<p>If people are going to say UNC has more socioeconomic diversity (which is probably true just b/c it's a public state school and is much larger; Duke students are not all rich and 40%+ receive financial aid packages that average $28,000/yr), you have to point out that Duke is more racially diverse. UNC has about 25% minorities, while Duke is 40% minorities. UNC is also 60% female (~10,200 females vs. only ~6,800 males), while Duke is 50/50. Also, Duke has a lot more geographic diversity for obvious reasons of not being public. UNC's student body is much more Southern, which you may like or dislike. I know plenty of lower and middle-class people who go to Duke - in fact, if you parents make less than $60,000 combined, starting next year, you get a full ride (although you do have a few thousand in loans). I come from a middle class background and don't feel out of place at all at Duke. So, this is clearly coming from people who don't know what they're talking about. The vast majority of students are not pretentious - if you want to see pretentious, visit an Ivy League school. Are there some? Yes. Just like any elite university, there are some. You don't have to be friends with all 6,500 undergrads. There's obviously positives and negatives about both schools, but it should really come down to your decision and what's important to you. They have very different atmospheres if you ask me.</p>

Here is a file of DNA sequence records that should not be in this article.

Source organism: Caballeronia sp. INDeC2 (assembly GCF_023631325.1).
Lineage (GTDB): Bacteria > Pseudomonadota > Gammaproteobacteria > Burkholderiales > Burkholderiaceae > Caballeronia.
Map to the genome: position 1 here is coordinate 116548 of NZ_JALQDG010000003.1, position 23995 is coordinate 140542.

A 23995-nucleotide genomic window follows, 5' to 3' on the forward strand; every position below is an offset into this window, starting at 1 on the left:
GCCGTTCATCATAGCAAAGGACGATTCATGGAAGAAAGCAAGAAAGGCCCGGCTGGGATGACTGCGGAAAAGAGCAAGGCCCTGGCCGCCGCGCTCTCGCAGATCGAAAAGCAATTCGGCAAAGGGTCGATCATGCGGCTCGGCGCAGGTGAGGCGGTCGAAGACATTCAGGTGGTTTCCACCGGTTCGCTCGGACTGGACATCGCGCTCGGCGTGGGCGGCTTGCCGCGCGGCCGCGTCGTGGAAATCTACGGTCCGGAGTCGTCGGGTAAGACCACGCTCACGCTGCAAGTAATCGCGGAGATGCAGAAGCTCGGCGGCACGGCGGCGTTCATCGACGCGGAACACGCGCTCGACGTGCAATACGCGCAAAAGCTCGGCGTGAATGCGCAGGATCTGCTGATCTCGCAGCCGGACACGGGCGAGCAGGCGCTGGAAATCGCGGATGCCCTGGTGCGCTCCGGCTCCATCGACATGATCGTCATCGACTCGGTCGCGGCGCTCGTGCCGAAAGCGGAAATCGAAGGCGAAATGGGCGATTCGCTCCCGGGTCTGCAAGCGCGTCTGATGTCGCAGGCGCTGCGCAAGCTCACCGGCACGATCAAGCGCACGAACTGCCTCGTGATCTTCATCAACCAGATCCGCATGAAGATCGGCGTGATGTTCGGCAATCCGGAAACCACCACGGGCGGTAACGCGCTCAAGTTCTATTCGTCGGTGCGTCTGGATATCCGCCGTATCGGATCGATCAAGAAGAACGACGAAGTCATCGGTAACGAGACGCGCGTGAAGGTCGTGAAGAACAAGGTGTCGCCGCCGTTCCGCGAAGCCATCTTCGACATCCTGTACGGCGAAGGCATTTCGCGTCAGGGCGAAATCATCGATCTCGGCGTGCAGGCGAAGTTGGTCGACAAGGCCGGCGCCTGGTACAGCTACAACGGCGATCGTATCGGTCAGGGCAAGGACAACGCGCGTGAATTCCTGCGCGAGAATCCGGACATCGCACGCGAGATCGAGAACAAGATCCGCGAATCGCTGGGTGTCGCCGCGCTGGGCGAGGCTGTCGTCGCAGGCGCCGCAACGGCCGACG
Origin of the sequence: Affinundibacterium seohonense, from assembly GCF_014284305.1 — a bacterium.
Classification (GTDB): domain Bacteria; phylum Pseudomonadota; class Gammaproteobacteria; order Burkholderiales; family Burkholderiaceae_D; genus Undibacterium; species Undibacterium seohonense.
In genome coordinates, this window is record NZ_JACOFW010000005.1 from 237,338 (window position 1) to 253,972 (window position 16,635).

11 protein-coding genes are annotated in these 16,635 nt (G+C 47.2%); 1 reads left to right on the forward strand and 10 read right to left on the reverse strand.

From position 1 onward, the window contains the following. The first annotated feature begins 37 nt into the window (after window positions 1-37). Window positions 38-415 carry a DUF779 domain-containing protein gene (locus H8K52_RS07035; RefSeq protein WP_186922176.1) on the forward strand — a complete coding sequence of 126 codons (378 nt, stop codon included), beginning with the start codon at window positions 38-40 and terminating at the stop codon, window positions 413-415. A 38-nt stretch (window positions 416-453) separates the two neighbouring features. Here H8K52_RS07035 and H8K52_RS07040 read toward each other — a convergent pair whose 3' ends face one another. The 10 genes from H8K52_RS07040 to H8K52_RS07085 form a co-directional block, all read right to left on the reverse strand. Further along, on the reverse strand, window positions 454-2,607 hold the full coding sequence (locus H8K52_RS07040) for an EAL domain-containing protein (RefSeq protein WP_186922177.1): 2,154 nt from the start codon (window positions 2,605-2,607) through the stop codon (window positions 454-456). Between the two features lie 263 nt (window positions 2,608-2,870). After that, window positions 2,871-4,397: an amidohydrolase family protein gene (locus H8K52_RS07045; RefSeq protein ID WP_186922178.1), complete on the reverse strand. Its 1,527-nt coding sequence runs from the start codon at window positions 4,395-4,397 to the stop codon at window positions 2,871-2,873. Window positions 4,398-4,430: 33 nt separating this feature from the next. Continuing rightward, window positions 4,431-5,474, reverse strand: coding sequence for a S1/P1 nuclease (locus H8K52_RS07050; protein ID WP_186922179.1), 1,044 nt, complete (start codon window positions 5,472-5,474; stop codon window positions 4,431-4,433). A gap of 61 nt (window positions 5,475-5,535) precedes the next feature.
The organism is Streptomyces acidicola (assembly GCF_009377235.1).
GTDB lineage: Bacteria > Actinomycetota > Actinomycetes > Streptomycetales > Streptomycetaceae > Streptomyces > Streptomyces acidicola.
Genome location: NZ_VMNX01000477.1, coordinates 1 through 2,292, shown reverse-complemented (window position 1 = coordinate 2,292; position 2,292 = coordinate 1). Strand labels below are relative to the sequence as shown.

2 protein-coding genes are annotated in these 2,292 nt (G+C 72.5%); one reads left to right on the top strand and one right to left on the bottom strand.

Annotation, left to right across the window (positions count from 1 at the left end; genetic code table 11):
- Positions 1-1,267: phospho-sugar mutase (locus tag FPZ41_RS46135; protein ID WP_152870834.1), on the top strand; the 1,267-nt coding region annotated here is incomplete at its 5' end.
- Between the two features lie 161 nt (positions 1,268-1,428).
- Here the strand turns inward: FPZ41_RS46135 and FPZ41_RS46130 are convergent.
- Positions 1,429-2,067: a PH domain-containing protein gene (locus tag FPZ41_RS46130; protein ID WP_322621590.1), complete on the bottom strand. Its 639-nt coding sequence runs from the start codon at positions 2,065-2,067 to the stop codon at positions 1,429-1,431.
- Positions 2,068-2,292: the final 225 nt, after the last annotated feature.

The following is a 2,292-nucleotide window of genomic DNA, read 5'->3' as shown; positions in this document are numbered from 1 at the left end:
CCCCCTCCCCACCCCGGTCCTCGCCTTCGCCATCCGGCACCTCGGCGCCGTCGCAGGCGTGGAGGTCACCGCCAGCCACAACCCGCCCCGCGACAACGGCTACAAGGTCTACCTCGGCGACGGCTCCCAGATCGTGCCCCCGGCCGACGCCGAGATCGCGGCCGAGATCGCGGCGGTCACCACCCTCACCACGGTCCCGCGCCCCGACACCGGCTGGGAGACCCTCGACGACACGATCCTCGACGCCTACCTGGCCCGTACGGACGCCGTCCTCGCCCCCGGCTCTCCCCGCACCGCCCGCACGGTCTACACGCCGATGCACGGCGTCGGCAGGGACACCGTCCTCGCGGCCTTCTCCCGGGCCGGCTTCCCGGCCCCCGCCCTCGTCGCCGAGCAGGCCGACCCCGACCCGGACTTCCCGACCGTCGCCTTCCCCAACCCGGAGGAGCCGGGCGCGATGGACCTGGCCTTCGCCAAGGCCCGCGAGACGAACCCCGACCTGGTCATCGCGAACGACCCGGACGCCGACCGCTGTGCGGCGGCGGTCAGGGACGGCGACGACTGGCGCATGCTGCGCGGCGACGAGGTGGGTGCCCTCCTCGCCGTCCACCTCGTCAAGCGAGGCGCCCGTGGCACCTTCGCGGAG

<p>How efficient that the Duke students are choosing to respond the OP here in the UNC forum. ;-) For what it's worth, all the kids accepted at Duke from my daughter's h.s. were very middle class, some with financial need that was well met with aid from Duke. Regarding their 'attitude', as opposed to their SES.....most are great, level-headed kids; some have fallen into the pretentious wannabe trap. It's nothing peculiar to Duke however; happens everywhere.</p>